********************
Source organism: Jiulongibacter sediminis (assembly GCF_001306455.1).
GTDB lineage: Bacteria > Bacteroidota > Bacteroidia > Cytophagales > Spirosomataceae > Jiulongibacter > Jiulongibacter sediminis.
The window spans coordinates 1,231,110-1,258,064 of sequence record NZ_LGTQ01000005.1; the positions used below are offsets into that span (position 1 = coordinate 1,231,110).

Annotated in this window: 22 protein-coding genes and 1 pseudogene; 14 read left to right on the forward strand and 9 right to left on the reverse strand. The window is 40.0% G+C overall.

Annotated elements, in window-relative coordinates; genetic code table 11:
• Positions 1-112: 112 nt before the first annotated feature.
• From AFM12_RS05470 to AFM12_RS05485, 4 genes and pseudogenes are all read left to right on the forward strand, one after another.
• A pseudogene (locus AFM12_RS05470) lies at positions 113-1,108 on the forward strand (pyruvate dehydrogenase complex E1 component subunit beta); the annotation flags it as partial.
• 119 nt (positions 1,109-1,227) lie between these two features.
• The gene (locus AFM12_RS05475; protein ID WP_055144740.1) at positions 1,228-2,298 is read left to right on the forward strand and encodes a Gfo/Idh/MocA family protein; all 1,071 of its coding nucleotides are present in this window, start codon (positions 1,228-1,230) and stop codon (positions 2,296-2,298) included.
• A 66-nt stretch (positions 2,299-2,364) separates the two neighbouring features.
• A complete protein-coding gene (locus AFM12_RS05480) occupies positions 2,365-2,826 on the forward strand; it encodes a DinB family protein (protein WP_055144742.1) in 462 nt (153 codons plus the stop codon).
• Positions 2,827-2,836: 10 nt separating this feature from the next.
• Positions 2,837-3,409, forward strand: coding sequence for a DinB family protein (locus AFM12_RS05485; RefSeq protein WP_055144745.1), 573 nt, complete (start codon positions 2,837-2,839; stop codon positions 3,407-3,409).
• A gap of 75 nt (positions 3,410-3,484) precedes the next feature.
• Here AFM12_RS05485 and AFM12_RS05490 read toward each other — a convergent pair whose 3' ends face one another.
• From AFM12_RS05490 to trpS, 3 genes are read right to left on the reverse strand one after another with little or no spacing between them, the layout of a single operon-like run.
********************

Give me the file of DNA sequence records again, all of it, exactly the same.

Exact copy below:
Source organism: Jiulongibacter sediminis (assembly GCF_001306455.1).
GTDB lineage: Bacteria > Bacteroidota > Bacteroidia > Cytophagales > Spirosomataceae > Jiulongibacter > Jiulongibacter sediminis.
The window spans coordinates 1,231,110-1,258,064 of sequence record NZ_LGTQ01000005.1; the positions used below are offsets into that span (position 1 = coordinate 1,231,110).

Annotated in this window: 22 protein-coding genes and 1 pseudogene; 14 read left to right on the forward strand and 9 right to left on the reverse strand. The window is 40.0% G+C overall.

Annotated elements, in window-relative coordinates; genetic code table 11:
• Positions 1-112: 112 nt before the first annotated feature.
• From AFM12_RS05470 to AFM12_RS05485, 4 genes and pseudogenes are all read left to right on the forward strand, one after another.
• A pseudogene (locus AFM12_RS05470) lies at positions 113-1,108 on the forward strand (pyruvate dehydrogenase complex E1 component subunit beta); the annotation flags it as partial.
• 119 nt (positions 1,109-1,227) lie between these two features.
• The gene (locus AFM12_RS05475; protein ID WP_055144740.1) at positions 1,228-2,298 is read left to right on the forward strand and encodes a Gfo/Idh/MocA family protein; all 1,071 of its coding nucleotides are present in this window, start codon (positions 1,228-1,230) and stop codon (positions 2,296-2,298) included.
• A 66-nt stretch (positions 2,299-2,364) separates the two neighbouring features.
• A complete protein-coding gene (locus AFM12_RS05480) occupies positions 2,365-2,826 on the forward strand; it encodes a DinB family protein (protein WP_055144742.1) in 462 nt (153 codons plus the stop codon).
• Positions 2,827-2,836: 10 nt separating this feature from the next.
• Positions 2,837-3,409, forward strand: coding sequence for a DinB family protein (locus AFM12_RS05485; RefSeq protein WP_055144745.1), 573 nt, complete (start codon positions 2,837-2,839; stop codon positions 3,407-3,409).
• A gap of 75 nt (positions 3,410-3,484) precedes the next feature.
• Here AFM12_RS05485 and AFM12_RS05490 read toward each other — a convergent pair whose 3' ends face one another.
• From AFM12_RS05490 to trpS, 3 genes are read right to left on the reverse strand one after another with little or no spacing between them, the layout of a single operon-like run.